Postprandial Augmentation of Bradycardia-Dependent ST Elevation in Patients with Brugada Syndrome
Article first published online: 6 JUN 2007
Journal of Cardiovascular Electrophysiology
Volume 18, Issue 8, pages 839–844, August 2007
How to Cite
MIZUMAKI, K., FUJIKI, A., NISHIDA, K., IWAMOTO, J., SAKAMOTO, T., SAKABE, M., TSUNEDA, T., SUGAO, M. and INOUE, H. (2007), Postprandial Augmentation of Bradycardia-Dependent ST Elevation in Patients with Brugada Syndrome. Journal of Cardiovascular Electrophysiology, 18: 839–844. doi: 10.1111/j.1540-8167.2007.00872.x
- Issue published online: 6 JUN 2007
- Article first published online: 6 JUN 2007
- Manuscript received 25 February 2007; Revised manuscript received 26 March 2007; Accepted for publication 13 April 2007.
- Brugada syndrome;
- ST-segment elevation;
- RR interval;
- Holter ECG;
- ventricular fibrillation
Introduction: In patients with Brugada syndrome, the circadian variation of ST elevation could be modulated by the autonomic nervous activity and RR interval. Recently, glucose-induced insulin secretion was also reported to contribute to fluctuation of ST elevation. Therefore, we assessed the effects of taking meals on the ST-RR relationship in the daily life of patients with Brugada syndrome.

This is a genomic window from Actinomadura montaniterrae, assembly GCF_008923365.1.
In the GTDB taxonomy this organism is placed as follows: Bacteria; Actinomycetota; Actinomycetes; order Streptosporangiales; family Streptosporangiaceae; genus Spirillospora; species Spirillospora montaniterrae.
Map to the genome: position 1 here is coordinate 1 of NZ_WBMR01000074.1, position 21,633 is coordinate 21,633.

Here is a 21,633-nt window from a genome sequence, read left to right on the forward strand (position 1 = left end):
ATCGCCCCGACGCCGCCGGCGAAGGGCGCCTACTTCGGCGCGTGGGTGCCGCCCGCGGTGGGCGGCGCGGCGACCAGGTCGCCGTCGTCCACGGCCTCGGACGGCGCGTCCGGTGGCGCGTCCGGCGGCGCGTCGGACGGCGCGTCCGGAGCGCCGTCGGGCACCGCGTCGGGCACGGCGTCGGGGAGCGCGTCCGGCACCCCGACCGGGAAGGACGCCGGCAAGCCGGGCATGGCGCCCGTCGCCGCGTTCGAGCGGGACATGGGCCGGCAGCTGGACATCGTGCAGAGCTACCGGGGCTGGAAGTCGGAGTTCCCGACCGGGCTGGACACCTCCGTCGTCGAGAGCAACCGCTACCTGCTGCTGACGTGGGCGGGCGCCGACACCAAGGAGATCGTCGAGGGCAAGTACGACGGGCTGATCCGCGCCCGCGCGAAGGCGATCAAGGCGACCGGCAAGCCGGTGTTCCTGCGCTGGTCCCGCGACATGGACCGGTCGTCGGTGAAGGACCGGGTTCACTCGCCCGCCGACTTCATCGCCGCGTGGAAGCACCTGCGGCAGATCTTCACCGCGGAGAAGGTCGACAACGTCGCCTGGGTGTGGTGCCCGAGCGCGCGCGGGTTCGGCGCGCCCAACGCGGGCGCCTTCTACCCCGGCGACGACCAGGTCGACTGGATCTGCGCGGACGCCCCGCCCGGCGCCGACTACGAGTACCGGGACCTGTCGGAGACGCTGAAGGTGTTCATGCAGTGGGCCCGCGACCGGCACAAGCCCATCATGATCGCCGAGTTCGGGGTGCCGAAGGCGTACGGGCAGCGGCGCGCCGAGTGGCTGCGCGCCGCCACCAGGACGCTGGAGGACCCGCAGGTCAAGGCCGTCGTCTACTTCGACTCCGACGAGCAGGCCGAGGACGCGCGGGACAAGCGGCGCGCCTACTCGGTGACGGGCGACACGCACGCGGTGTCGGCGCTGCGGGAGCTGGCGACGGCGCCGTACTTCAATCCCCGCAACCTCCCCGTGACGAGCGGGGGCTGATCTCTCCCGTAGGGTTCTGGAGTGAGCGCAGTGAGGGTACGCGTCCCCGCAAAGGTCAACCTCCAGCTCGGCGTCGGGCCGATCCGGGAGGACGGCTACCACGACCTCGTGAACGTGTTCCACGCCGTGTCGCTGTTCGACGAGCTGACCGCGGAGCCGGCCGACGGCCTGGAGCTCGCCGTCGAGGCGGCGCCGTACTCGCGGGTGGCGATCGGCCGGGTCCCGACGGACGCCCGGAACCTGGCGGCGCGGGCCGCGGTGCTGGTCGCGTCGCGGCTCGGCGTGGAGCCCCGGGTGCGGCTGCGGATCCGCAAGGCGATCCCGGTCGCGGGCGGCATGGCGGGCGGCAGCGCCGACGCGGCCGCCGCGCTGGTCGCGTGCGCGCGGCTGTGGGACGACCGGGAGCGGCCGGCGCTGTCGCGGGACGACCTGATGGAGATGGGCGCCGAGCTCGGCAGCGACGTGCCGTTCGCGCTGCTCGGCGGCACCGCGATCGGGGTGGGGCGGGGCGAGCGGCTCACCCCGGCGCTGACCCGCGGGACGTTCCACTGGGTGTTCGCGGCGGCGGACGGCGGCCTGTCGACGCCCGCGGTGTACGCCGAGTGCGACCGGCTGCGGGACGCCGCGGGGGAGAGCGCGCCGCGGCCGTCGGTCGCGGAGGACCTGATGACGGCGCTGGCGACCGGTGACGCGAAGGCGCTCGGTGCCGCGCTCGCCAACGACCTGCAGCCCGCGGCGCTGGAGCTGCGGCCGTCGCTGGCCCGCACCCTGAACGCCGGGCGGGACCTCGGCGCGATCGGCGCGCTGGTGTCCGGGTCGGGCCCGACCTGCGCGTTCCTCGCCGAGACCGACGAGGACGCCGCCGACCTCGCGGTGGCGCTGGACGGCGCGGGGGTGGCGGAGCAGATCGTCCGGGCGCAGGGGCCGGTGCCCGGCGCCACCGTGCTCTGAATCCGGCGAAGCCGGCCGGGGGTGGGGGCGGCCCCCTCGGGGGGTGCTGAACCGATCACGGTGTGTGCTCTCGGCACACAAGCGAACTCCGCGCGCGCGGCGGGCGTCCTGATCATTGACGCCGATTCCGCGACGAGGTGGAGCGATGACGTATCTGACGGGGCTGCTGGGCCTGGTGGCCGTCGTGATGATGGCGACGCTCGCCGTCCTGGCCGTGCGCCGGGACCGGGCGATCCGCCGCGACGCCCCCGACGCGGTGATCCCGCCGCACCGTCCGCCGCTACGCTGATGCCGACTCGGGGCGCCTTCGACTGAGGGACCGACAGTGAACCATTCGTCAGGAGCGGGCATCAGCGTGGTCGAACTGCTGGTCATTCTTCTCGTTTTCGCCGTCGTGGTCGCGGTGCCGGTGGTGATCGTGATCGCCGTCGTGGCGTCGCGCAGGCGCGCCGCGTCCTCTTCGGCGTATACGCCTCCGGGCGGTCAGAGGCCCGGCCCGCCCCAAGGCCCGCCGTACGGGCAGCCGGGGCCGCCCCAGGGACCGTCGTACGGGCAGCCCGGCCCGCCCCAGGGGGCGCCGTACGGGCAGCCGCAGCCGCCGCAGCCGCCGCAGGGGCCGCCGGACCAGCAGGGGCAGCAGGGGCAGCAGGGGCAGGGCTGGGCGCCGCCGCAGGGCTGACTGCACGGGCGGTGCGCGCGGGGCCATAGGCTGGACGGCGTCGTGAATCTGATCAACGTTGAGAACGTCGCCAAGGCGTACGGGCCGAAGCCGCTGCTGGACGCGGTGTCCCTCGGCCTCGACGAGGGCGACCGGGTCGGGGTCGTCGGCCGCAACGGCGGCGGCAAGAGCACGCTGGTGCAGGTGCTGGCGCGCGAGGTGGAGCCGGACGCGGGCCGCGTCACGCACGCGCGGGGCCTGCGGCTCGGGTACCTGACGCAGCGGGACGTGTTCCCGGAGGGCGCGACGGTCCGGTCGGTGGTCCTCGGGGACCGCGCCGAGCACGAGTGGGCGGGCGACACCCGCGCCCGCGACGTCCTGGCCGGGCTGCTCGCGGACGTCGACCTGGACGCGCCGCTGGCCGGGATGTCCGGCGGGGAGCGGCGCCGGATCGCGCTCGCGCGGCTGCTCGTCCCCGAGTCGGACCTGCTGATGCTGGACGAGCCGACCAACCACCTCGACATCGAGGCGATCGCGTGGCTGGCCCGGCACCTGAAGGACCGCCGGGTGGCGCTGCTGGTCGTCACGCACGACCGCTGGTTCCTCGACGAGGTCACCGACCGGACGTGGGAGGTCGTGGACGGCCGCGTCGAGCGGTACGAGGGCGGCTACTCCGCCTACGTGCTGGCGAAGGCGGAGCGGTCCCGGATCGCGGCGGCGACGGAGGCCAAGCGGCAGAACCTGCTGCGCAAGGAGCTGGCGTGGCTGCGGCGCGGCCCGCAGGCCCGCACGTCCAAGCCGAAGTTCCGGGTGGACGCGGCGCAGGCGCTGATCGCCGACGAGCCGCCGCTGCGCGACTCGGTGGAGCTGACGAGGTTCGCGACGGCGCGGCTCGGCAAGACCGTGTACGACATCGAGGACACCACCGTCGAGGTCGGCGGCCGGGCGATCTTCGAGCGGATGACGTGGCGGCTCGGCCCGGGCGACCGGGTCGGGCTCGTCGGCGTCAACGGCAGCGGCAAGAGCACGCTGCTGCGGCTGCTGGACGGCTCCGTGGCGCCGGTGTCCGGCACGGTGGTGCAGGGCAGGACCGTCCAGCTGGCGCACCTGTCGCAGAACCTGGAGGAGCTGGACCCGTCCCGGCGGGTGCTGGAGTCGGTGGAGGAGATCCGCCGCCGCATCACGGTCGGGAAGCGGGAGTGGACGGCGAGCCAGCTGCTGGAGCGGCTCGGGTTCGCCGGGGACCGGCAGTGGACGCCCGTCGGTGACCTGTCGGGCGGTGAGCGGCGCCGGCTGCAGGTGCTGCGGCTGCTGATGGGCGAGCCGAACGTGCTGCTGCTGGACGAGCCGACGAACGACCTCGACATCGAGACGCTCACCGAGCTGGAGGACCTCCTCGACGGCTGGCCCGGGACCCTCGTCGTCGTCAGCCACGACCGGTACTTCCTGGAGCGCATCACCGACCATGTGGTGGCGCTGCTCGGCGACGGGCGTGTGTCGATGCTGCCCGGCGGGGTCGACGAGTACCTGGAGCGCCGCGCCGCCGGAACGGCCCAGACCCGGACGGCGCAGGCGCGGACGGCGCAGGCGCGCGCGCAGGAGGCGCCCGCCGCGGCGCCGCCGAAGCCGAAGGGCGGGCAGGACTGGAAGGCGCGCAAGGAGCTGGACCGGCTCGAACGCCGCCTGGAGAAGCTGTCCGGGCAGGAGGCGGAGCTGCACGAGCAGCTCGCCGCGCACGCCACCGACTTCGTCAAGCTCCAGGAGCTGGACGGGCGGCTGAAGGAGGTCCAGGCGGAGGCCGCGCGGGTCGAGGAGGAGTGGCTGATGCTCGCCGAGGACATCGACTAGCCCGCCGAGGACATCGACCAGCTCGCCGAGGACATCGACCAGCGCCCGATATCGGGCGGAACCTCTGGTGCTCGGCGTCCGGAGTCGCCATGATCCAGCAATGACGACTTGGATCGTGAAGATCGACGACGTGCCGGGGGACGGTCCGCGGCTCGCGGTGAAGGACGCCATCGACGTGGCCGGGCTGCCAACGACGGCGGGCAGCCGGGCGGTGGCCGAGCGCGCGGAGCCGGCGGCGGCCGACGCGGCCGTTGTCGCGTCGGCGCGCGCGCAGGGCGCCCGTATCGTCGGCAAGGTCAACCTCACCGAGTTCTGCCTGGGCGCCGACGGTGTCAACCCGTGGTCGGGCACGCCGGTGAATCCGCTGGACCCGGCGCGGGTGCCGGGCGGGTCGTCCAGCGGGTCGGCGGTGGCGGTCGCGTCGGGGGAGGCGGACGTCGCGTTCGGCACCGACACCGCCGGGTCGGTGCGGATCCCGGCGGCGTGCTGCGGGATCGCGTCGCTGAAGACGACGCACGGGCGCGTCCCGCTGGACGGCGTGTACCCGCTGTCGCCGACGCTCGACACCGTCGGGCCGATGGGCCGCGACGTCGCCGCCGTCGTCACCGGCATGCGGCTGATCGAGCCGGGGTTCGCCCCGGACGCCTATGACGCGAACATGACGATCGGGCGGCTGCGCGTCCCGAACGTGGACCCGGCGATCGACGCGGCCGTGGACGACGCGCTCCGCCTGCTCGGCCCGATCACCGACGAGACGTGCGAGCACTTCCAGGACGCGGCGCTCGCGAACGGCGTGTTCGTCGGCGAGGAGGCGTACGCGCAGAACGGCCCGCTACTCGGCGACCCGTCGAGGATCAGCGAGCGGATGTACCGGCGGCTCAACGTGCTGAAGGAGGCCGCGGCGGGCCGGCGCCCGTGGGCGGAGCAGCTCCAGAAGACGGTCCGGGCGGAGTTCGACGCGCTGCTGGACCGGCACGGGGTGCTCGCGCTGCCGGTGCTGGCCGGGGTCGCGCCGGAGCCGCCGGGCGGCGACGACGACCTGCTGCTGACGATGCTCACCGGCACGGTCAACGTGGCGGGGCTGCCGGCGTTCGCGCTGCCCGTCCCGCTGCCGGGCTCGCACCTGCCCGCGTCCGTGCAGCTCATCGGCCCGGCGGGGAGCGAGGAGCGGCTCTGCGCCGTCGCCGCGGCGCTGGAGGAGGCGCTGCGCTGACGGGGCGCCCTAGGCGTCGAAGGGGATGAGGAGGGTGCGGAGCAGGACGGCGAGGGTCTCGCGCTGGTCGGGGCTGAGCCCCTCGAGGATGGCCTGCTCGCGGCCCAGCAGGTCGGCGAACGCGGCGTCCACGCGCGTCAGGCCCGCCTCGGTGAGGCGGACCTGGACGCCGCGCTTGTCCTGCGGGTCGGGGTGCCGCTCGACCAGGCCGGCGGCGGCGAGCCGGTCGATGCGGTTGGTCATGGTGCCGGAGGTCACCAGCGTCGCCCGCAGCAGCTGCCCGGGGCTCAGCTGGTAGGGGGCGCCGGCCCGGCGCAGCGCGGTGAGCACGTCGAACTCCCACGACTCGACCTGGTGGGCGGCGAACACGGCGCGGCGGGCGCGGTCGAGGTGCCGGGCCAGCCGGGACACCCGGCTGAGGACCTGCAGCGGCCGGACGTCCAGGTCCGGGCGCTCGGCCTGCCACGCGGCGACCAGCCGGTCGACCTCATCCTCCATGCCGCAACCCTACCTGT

Methods and Results: Twenty-eight patients with Brugada syndrome, who had the type I ST elevation, were categorized into 12 symptomatic and 16 asymptomatic patients. Unipolar lead (V2) Holter ECG was recorded and ST-RR relationships for a 2-hour period were compared before and after each meal. From ST-RR linear regression lines, ST-RR slope (mm/sec) and ST(mm) at RR intervals of both 0.6 seconds and 1.2 seconds (ST(0.6) and ST(1.2)) were determined. The ST-RR slope increased significantly after lunch (2.6 ± 0.4 vs 4.4 ± 1.2, P < 0.05) and dinner (2.1 ± 1.0 vs 5.2 ± 1.9, P < 0.01) in symptomatic patients, but not in asymptomatic patients. In both groups, ST(0.6) was not different before or after each meal. However, ST(1.2) increased after each meal in symptomatic patients. After dinner, ST(1.2) was significantly higher in symptomatic patients than in asymptomatic patients (5.0 ± 2.7 vs 3.6 ± 0.8, P < 0.05). Postprandial increase in both ST-RR slope and ST(1.2) was greatest at dinner in symptomatic patients; however, this tendency was not seen in asymptomatic patients.
Conclusions: In symptomatic patients with Brugada syndrome, bradycardia-dependent augmentation of ST elevation was enhanced for the postprandial period, especially after dinner. This could be related to occurrence of ventricular fibrillation in the late evening.